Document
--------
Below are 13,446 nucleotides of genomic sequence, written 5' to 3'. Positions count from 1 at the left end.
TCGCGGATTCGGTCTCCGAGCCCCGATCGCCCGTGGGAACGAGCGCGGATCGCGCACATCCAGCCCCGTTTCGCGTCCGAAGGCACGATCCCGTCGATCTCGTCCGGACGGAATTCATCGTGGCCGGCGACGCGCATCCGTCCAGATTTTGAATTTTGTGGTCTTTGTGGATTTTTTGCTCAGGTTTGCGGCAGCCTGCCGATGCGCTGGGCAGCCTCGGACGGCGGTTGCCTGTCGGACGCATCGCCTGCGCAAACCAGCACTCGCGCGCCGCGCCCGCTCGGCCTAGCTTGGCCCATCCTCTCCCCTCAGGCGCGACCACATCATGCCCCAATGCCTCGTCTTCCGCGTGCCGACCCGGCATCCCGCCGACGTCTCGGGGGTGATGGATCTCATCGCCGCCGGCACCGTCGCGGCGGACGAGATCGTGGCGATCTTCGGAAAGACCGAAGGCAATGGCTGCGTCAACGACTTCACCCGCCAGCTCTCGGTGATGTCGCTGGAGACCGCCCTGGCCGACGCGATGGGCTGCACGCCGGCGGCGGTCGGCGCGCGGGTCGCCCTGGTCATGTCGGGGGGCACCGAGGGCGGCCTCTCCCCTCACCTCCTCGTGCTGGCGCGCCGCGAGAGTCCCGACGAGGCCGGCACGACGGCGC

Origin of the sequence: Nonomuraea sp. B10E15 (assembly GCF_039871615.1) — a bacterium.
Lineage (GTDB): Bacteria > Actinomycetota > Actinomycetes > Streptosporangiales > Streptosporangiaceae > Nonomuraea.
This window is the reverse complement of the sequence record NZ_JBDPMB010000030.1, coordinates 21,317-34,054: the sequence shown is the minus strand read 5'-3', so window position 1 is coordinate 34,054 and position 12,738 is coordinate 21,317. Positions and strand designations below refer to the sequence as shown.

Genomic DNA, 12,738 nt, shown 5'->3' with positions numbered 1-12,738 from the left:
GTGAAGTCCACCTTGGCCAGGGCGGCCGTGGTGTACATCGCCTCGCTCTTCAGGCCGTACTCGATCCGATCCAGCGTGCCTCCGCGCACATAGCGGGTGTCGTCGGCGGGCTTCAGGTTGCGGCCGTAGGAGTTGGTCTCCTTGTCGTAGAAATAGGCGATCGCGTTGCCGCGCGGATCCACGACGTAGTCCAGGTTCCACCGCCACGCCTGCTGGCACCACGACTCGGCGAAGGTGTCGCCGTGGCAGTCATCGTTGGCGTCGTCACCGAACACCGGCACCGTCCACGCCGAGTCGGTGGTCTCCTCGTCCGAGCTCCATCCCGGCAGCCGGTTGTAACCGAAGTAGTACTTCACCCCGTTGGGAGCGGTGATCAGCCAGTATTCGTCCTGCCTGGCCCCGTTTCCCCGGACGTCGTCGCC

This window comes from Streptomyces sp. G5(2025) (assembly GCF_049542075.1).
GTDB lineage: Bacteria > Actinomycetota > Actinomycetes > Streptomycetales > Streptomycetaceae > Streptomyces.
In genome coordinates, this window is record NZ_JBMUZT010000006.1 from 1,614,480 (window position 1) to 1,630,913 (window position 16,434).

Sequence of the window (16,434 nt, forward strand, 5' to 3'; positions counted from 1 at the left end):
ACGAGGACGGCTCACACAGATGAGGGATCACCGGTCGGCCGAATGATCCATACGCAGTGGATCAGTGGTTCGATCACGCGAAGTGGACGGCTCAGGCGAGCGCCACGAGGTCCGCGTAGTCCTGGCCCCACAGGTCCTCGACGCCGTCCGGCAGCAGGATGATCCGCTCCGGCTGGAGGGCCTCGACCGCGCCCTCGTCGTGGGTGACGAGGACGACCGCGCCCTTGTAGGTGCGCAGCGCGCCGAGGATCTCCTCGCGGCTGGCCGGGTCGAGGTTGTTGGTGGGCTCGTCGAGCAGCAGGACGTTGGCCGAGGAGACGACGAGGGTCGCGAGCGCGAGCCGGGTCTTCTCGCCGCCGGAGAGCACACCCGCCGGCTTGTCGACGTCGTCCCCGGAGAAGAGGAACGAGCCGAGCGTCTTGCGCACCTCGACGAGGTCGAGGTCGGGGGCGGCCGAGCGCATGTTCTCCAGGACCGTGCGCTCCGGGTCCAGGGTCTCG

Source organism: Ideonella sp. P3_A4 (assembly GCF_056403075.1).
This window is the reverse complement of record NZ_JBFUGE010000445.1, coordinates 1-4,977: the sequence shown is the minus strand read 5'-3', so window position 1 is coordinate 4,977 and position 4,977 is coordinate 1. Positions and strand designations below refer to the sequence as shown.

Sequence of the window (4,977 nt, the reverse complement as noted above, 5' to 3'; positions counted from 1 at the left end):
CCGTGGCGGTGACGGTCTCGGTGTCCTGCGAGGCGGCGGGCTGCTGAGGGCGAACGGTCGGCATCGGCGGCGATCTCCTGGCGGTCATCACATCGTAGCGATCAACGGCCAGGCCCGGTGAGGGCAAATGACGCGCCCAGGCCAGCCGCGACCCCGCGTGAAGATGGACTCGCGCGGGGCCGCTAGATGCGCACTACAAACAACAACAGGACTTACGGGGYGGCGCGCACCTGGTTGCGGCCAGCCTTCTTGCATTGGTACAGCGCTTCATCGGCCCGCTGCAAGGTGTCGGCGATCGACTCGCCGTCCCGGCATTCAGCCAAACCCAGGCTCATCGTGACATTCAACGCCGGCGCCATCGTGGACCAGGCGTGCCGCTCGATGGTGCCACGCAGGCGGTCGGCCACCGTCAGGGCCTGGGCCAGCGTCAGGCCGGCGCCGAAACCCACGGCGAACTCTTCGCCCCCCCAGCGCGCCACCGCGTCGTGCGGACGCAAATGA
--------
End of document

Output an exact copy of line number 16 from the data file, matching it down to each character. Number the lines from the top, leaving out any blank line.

CCGTGGCGGTGACGGTCTCGGTGTCCTGCGAGGCGGCGGGCTGCTGAGGGCGAACGGTCGGCATCGGCGGCGATCTCCTGGCGGTCATCACATCGTAGCGATCAACGGCCAGGCCCGGTGAGGGCAAATGACGCGCCCAGGCCAGCCGCGACCCCGCGTGAAGATGGACTCGCGCGGGGCCGCTAGATGCGCACTACAAACAACAACAGGACTTACGGGGYGGCGCGCACCTGGTTGCGGCCAGCCTTCTTGCATTGGTACAGCGCTTCATCGGCCCGCTGCAAGGTGTCGGCGATCGACTCGCCGTCCCGGCATTCAGCCAAACCCAGGCTCATCGTGACATTCAACGCCGGCGCCATCGTGGACCAGGCGTGCCGCTCGATGGTGCCACGCAGGCGGTCGGCCACCGTCAGGGCCTGGGCCAGCGTCAGGCCGGCGCCGAAACCCACGGCGAACTCTTCGCCCCCCCAGCGCGCCACCGCGTCGTGCGGACGCAAATGA